In the past year alarmist studies about “thirdhand smoke,” the particles left behind from tobacco combustion, have proliferated. There’s no evidence such residuals are actually causing cancer but that hasn’t stopped anti-smoking activists and journalists from running with the story. Michael Siegel has recently spotted a couple ways this research has been abused to discriminate against smokers. First there’s the “sniff test” policy now in place at Kimball Physics, a technology company in New Hampshire:
No tobacco-residuals emitting person, article of clothing, or other object is allowed inside any Kimball Physics building. This restriction also applies to anyone or anything emitting characteristic tobacco odors. Anyone who has used a tobacco product within the previous two hours is automatically to be turned away, unless measures have been taken such that residuals-sensitive persons are not exposed. The determining factor, regarding allowable residuals levels and/or exposure durations, is whether anyone is either significantly bothered, or even worse, made ill.
This is an absurd policy and it should come as no surprise that the person who created it is a board member of the extremist anti-tobacco group Action on Smoking and Health. Nonetheless it creates a precedent that less fanatical employers might decide to follow.
Midlothian Council in the U.K. is just the latest entity to prohibit smokers from adopting or providing foster care for children, a step Portsmouth, Hants, in England and other jurisdictions took several years ago, says public interest law professor John Banzhaf, Executive Director of Action on Smoking and Health (ASH). Anyone wanting to care for a child under the age of five will be required not to have smoked for at least six months, even if they only smoke outdoors. [...]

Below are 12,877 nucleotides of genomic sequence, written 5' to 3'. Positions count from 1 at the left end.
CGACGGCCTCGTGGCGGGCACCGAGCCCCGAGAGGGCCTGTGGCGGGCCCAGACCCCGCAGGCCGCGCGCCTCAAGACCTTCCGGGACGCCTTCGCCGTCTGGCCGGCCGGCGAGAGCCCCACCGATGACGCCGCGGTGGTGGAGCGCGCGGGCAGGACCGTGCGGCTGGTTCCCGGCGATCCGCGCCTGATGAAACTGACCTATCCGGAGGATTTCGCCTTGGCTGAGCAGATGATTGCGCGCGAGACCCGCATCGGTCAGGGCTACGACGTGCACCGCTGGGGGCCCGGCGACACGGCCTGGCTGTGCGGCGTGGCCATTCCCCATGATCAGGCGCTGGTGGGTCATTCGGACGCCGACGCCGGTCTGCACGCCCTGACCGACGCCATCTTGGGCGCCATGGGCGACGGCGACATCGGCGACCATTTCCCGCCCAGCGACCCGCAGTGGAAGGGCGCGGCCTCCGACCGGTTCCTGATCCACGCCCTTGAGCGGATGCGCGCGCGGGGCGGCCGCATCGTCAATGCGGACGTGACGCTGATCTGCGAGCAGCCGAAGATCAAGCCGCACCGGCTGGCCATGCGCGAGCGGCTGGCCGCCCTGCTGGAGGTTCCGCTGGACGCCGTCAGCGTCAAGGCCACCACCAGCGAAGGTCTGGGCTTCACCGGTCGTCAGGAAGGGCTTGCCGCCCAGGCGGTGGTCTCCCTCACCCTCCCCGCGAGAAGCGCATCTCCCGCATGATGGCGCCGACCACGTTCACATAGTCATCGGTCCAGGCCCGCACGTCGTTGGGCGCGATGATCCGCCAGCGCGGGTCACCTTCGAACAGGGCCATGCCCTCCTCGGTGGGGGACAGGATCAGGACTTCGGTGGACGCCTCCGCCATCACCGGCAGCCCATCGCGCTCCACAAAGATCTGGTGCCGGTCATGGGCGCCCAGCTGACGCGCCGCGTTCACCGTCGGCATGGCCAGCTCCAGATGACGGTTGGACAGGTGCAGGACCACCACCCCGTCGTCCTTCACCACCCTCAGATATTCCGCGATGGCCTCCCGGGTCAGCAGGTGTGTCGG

… thirdhand tobacco smoke, what the New York Times called “the invisible yet toxic brew of gases and particles clinging to smokers’ hair and clothing,” has just been reported by researchers at Lawrence Berkeley Laboratory to combine with a common indoor air pollutant to form very potent cancer causing substances. This, the researchers say, places children at serious risk, even if parents smoke only outside the home, because they carry the residues inside with them.
I criticized that Times article when it came out last year for taking such a credulous approach to the “thirdhand smoke” study it covered, buying into the researchers’ hype despite the fact that the study consisted of nothing but a phone survey. At the time the author couldn’t have known that her words and the reputation of the paper would be used to deny children foster care, but that’s how low the anti-smoking movement has sunk. Reporters need to realize that today’s anti-tobacco researchers should be treated with just as much skepticism as the Big Tobacco-funded scientists of the pre-Master Settlement days.